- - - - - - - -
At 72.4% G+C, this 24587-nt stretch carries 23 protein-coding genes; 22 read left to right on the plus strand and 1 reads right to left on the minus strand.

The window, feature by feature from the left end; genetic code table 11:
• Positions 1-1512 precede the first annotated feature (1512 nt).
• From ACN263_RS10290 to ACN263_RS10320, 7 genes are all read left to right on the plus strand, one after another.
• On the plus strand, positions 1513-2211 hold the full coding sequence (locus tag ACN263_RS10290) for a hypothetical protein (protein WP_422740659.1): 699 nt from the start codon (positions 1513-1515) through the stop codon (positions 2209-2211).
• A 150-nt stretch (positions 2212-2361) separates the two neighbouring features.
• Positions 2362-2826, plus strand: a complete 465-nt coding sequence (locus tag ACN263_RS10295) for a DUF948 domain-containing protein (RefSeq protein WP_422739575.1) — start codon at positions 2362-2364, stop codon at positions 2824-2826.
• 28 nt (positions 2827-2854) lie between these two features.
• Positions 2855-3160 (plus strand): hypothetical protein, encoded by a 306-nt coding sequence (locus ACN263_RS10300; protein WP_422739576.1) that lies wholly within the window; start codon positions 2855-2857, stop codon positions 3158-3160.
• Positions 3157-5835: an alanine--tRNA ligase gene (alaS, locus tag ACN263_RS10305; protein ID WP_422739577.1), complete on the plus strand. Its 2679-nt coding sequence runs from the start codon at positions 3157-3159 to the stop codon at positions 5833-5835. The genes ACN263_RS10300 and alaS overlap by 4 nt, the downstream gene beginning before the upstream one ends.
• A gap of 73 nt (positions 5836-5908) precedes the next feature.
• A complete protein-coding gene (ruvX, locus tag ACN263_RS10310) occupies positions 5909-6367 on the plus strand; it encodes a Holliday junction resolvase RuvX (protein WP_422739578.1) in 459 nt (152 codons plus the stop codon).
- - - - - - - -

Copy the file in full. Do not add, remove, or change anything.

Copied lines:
At 72.4% G+C, this 24587-nt stretch carries 23 protein-coding genes; 22 read left to right on the plus strand and 1 reads right to left on the minus strand.

The window, feature by feature from the left end; genetic code table 11:
• Positions 1-1512 precede the first annotated feature (1512 nt).
• From ACN263_RS10290 to ACN263_RS10320, 7 genes are all read left to right on the plus strand, one after another.
• On the plus strand, positions 1513-2211 hold the full coding sequence (locus tag ACN263_RS10290) for a hypothetical protein (protein WP_422740659.1): 699 nt from the start codon (positions 1513-1515) through the stop codon (positions 2209-2211).
• A 150-nt stretch (positions 2212-2361) separates the two neighbouring features.
• Positions 2362-2826, plus strand: a complete 465-nt coding sequence (locus tag ACN263_RS10295) for a DUF948 domain-containing protein (RefSeq protein WP_422739575.1) — start codon at positions 2362-2364, stop codon at positions 2824-2826.
• 28 nt (positions 2827-2854) lie between these two features.
• Positions 2855-3160 (plus strand): hypothetical protein, encoded by a 306-nt coding sequence (locus ACN263_RS10300; protein WP_422739576.1) that lies wholly within the window; start codon positions 2855-2857, stop codon positions 3158-3160.
• Positions 3157-5835: an alanine--tRNA ligase gene (alaS, locus tag ACN263_RS10305; protein ID WP_422739577.1), complete on the plus strand. Its 2679-nt coding sequence runs from the start codon at positions 3157-3159 to the stop codon at positions 5833-5835. The genes ACN263_RS10300 and alaS overlap by 4 nt, the downstream gene beginning before the upstream one ends.
• A gap of 73 nt (positions 5836-5908) precedes the next feature.
• A complete protein-coding gene (ruvX, locus tag ACN263_RS10310) occupies positions 5909-6367 on the plus strand; it encodes a Holliday junction resolvase RuvX (protein WP_422739578.1) in 459 nt (152 codons plus the stop codon).